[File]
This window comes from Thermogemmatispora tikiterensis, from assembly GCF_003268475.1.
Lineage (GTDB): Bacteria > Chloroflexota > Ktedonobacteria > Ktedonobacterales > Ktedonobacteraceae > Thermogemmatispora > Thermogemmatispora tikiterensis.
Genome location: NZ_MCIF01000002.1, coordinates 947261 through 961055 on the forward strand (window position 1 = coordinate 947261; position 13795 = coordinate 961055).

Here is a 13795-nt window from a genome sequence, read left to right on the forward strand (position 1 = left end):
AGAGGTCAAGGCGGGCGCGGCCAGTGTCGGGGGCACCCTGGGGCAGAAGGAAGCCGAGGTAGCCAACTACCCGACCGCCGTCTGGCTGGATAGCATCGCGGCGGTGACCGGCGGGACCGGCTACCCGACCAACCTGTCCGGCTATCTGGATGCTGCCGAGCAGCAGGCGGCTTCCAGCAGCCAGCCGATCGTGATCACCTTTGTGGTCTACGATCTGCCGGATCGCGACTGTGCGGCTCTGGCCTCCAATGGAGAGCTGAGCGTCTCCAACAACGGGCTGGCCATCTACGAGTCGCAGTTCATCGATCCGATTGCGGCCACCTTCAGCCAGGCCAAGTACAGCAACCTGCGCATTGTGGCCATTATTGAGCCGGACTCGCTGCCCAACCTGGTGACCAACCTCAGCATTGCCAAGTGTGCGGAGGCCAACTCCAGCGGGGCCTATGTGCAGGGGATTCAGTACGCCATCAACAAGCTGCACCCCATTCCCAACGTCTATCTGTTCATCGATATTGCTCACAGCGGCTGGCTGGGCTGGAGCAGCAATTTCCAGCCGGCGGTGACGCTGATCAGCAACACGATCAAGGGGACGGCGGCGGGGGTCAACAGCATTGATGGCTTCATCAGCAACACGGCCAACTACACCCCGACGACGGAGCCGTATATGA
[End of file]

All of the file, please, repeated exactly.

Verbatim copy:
This window comes from Thermogemmatispora tikiterensis, from assembly GCF_003268475.1.
Lineage (GTDB): Bacteria > Chloroflexota > Ktedonobacteria > Ktedonobacterales > Ktedonobacteraceae > Thermogemmatispora > Thermogemmatispora tikiterensis.
Genome location: NZ_MCIF01000002.1, coordinates 947261 through 961055 on the forward strand (window position 1 = coordinate 947261; position 13795 = coordinate 961055).

Here is a 13795-nt window from a genome sequence, read left to right on the forward strand (position 1 = left end):
AGAGGTCAAGGCGGGCGCGGCCAGTGTCGGGGGCACCCTGGGGCAGAAGGAAGCCGAGGTAGCCAACTACCCGACCGCCGTCTGGCTGGATAGCATCGCGGCGGTGACCGGCGGGACCGGCTACCCGACCAACCTGTCCGGCTATCTGGATGCTGCCGAGCAGCAGGCGGCTTCCAGCAGCCAGCCGATCGTGATCACCTTTGTGGTCTACGATCTGCCGGATCGCGACTGTGCGGCTCTGGCCTCCAATGGAGAGCTGAGCGTCTCCAACAACGGGCTGGCCATCTACGAGTCGCAGTTCATCGATCCGATTGCGGCCACCTTCAGCCAGGCCAAGTACAGCAACCTGCGCATTGTGGCCATTATTGAGCCGGACTCGCTGCCCAACCTGGTGACCAACCTCAGCATTGCCAAGTGTGCGGAGGCCAACTCCAGCGGGGCCTATGTGCAGGGGATTCAGTACGCCATCAACAAGCTGCACCCCATTCCCAACGTCTATCTGTTCATCGATATTGCTCACAGCGGCTGGCTGGGCTGGAGCAGCAATTTCCAGCCGGCGGTGACGCTGATCAGCAACACGATCAAGGGGACGGCGGCGGGGGTCAACAGCATTGATGGCTTCATCAGCAACACGGCCAACTACACCCCGACGACGGAGCCGTATATGA